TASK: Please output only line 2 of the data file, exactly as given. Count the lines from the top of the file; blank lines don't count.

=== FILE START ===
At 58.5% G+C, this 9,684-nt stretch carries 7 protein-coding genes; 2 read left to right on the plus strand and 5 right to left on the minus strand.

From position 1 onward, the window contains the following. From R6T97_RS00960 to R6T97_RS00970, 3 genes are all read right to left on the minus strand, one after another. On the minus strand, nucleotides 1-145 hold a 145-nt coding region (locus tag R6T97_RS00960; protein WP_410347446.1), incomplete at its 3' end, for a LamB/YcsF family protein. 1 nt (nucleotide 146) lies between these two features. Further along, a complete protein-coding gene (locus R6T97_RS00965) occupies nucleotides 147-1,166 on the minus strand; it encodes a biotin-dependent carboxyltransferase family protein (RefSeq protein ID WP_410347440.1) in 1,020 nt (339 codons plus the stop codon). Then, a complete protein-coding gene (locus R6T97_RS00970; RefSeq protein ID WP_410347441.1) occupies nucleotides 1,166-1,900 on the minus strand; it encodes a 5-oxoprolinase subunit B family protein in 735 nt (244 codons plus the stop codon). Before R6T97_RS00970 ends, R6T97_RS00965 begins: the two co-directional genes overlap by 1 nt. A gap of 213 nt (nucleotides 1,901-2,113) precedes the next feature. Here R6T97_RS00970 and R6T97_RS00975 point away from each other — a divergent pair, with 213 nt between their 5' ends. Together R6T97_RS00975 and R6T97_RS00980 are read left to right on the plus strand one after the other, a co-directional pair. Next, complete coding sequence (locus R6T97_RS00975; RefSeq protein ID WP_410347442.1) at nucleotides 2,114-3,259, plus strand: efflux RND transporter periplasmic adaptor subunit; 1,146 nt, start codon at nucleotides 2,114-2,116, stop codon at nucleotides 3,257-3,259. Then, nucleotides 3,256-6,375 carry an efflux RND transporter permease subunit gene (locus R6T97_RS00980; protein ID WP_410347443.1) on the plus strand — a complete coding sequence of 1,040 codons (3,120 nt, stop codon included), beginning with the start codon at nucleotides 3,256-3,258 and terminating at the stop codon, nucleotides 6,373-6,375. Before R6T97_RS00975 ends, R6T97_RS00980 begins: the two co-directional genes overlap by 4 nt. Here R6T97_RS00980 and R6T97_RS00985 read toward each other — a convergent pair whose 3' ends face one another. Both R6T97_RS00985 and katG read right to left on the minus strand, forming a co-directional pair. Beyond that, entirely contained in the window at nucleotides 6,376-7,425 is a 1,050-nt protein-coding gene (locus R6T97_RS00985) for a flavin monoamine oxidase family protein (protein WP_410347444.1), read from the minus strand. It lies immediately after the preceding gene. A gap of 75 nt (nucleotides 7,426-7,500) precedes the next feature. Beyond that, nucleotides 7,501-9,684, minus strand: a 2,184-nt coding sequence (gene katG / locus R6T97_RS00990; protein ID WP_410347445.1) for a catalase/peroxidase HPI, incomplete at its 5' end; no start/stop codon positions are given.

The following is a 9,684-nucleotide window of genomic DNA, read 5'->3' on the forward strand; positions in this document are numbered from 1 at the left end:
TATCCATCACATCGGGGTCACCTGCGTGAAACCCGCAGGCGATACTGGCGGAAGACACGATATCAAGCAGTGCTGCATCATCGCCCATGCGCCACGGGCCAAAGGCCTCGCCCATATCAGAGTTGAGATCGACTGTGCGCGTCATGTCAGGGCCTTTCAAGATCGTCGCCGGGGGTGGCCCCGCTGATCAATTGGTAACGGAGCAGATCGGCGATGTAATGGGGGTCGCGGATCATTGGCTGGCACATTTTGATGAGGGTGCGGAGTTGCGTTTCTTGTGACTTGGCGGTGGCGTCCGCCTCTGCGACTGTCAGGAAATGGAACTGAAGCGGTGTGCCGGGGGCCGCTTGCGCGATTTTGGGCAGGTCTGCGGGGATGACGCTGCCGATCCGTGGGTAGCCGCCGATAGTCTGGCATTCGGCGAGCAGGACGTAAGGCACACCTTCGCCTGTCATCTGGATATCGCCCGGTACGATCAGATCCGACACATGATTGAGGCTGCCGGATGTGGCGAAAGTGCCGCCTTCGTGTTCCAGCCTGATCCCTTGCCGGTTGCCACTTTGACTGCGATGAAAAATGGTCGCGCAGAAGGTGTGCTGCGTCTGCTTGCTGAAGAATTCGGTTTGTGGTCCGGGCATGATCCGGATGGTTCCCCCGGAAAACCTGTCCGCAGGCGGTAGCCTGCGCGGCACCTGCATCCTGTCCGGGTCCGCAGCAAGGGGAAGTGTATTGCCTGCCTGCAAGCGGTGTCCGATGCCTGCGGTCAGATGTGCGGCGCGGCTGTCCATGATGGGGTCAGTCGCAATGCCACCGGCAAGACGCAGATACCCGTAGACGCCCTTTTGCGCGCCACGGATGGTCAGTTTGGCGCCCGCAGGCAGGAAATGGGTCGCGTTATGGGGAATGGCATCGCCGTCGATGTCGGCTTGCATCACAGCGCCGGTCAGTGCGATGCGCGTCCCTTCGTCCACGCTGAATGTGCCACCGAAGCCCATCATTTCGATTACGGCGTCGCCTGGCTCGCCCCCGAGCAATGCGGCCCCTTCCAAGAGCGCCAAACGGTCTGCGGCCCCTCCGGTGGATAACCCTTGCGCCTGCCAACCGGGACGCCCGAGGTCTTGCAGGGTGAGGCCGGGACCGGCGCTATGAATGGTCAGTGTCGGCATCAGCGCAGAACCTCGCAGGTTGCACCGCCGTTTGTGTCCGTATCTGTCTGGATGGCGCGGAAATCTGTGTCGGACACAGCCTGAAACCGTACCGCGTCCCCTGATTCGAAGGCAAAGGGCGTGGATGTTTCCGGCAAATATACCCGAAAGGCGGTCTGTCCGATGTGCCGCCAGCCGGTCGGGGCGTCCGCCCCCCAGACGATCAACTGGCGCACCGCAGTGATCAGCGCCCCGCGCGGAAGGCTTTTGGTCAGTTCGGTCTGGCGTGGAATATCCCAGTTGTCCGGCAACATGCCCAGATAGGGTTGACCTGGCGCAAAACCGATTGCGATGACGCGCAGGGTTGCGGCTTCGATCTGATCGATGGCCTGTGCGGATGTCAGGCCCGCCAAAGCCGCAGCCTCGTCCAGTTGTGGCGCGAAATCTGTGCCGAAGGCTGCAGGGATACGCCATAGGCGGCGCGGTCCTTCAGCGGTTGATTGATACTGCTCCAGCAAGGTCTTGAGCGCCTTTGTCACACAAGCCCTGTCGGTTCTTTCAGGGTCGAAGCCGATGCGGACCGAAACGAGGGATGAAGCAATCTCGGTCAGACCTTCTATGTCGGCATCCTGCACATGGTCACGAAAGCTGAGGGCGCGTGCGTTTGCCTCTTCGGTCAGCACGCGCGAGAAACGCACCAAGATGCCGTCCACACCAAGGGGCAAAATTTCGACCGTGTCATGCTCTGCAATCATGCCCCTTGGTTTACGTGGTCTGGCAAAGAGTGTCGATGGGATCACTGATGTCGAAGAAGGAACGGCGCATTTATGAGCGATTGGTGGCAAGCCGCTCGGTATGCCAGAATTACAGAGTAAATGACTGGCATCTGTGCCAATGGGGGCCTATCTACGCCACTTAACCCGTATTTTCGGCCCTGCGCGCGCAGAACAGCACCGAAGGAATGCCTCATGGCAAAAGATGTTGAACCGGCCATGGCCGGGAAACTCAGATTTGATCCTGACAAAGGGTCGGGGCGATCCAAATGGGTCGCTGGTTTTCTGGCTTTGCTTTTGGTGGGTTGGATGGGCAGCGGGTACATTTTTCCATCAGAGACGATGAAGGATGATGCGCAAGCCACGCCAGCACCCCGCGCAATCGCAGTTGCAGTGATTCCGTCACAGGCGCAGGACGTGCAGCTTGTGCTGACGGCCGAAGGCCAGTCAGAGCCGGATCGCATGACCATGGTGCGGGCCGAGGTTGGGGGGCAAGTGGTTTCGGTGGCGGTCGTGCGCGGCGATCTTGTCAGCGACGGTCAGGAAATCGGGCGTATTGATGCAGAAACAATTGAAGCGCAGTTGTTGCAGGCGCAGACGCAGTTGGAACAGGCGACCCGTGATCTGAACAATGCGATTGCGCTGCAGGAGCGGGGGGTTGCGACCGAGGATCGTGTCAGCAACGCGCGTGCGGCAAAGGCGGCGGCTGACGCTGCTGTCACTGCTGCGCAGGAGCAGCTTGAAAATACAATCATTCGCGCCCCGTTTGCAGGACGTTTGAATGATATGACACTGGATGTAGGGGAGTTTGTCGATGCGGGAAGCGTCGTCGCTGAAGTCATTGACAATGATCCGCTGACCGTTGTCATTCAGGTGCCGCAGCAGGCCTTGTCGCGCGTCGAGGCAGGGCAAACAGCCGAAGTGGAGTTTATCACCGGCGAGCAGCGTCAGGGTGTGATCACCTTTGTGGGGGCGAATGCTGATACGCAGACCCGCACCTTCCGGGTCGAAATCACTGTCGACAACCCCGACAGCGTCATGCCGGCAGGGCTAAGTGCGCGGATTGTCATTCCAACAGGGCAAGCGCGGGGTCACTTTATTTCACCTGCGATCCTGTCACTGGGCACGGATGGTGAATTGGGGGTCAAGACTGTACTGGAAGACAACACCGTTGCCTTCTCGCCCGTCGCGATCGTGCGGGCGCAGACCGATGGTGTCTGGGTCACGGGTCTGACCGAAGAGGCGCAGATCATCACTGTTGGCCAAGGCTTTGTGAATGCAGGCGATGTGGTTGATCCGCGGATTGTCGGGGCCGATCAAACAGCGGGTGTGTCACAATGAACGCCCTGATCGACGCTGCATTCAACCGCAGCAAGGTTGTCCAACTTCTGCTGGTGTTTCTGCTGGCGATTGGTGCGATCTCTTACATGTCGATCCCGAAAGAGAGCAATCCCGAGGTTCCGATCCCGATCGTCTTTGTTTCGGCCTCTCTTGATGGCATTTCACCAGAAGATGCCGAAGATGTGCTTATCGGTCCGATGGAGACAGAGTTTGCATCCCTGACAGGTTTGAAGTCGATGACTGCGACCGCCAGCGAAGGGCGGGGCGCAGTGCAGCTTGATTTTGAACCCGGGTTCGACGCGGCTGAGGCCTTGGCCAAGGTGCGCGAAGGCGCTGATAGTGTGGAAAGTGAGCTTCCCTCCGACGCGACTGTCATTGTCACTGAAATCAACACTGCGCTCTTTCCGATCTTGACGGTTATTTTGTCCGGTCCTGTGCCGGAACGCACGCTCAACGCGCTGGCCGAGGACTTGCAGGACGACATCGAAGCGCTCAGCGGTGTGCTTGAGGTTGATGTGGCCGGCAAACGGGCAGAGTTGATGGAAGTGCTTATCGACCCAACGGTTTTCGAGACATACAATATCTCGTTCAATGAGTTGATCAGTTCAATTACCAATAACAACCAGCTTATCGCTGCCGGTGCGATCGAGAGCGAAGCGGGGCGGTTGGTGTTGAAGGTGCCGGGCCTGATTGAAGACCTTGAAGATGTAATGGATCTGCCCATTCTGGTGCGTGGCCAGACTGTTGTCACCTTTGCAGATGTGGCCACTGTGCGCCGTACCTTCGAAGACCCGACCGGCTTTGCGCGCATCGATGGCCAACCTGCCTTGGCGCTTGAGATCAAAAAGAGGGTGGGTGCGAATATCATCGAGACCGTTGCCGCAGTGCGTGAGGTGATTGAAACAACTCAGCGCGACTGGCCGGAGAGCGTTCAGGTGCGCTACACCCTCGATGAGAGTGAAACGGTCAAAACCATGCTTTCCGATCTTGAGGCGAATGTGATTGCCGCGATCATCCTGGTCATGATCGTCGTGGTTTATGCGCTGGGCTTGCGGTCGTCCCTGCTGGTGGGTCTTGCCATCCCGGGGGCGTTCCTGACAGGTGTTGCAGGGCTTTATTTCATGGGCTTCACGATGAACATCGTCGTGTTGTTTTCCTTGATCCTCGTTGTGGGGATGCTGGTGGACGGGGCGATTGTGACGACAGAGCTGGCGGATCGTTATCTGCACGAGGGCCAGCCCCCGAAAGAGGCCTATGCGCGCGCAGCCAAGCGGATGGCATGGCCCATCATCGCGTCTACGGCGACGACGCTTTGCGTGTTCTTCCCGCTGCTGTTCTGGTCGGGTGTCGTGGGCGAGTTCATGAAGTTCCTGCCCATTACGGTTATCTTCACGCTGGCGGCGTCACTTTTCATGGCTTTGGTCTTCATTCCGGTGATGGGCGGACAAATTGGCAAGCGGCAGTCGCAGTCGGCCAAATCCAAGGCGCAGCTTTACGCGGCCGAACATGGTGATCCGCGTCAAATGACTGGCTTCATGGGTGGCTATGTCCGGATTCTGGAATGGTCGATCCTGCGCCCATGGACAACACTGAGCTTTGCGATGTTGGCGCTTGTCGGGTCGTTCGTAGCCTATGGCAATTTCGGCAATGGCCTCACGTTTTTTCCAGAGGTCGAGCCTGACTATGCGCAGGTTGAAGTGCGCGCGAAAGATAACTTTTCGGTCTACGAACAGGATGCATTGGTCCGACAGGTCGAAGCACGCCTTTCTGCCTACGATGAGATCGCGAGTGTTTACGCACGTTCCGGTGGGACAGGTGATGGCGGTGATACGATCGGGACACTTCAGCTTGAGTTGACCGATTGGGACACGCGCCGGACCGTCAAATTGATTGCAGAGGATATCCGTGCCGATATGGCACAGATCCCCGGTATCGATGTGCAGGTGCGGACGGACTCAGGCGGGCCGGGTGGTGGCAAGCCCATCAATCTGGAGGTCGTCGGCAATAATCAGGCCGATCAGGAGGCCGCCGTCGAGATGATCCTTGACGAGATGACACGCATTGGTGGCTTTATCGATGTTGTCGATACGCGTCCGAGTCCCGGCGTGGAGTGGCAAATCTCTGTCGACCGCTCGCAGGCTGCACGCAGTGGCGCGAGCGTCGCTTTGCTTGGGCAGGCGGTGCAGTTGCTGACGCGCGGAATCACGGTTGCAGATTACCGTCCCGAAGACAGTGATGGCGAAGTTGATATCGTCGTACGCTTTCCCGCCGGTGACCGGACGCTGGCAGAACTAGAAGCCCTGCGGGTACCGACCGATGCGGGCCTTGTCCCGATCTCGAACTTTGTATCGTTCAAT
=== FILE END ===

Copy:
From position 1 onward, the window contains the following. From R6T97_RS00960 to R6T97_RS00970, 3 genes are all read right to left on the minus strand, one after another. On the minus strand, nucleotides 1-145 hold a 145-nt coding region (locus tag R6T97_RS00960; protein WP_410347446.1), incomplete at its 3' end, for a LamB/YcsF family protein. 1 nt (nucleotide 146) lies between these two features. Further along, a complete protein-coding gene (locus R6T97_RS00965) occupies nucleotides 147-1,166 on the minus strand; it encodes a biotin-dependent carboxyltransferase family protein (RefSeq protein ID WP_410347440.1) in 1,020 nt (339 codons plus the stop codon). Then, a complete protein-coding gene (locus R6T97_RS00970; RefSeq protein ID WP_410347441.1) occupies nucleotides 1,166-1,900 on the minus strand; it encodes a 5-oxoprolinase subunit B family protein in 735 nt (244 codons plus the stop codon). Before R6T97_RS00970 ends, R6T97_RS00965 begins: the two co-directional genes overlap by 1 nt. A gap of 213 nt (nucleotides 1,901-2,113) precedes the next feature. Here R6T97_RS00970 and R6T97_RS00975 point away from each other — a divergent pair, with 213 nt between their 5' ends. Together R6T97_RS00975 and R6T97_RS00980 are read left to right on the plus strand one after the other, a co-directional pair. Next, complete coding sequence (locus R6T97_RS00975; RefSeq protein ID WP_410347442.1) at nucleotides 2,114-3,259, plus strand: efflux RND transporter periplasmic adaptor subunit; 1,146 nt, start codon at nucleotides 2,114-2,116, stop codon at nucleotides 3,257-3,259. Then, nucleotides 3,256-6,375 carry an efflux RND transporter permease subunit gene (locus R6T97_RS00980; protein ID WP_410347443.1) on the plus strand — a complete coding sequence of 1,040 codons (3,120 nt, stop codon included), beginning with the start codon at nucleotides 3,256-3,258 and terminating at the stop codon, nucleotides 6,373-6,375. Before R6T97_RS00975 ends, R6T97_RS00980 begins: the two co-directional genes overlap by 4 nt. Here R6T97_RS00980 and R6T97_RS00985 read toward each other — a convergent pair whose 3' ends face one another. Both R6T97_RS00985 and katG read right to left on the minus strand, forming a co-directional pair. Beyond that, entirely contained in the window at nucleotides 6,376-7,425 is a 1,050-nt protein-coding gene (locus R6T97_RS00985) for a flavin monoamine oxidase family protein (protein WP_410347444.1), read from the minus strand. It lies immediately after the preceding gene. A gap of 75 nt (nucleotides 7,426-7,500) precedes the next feature. Beyond that, nucleotides 7,501-9,684, minus strand: a 2,184-nt coding sequence (gene katG / locus R6T97_RS00990; protein ID WP_410347445.1) for a catalase/peroxidase HPI, incomplete at its 5' end; no start/stop codon positions are given.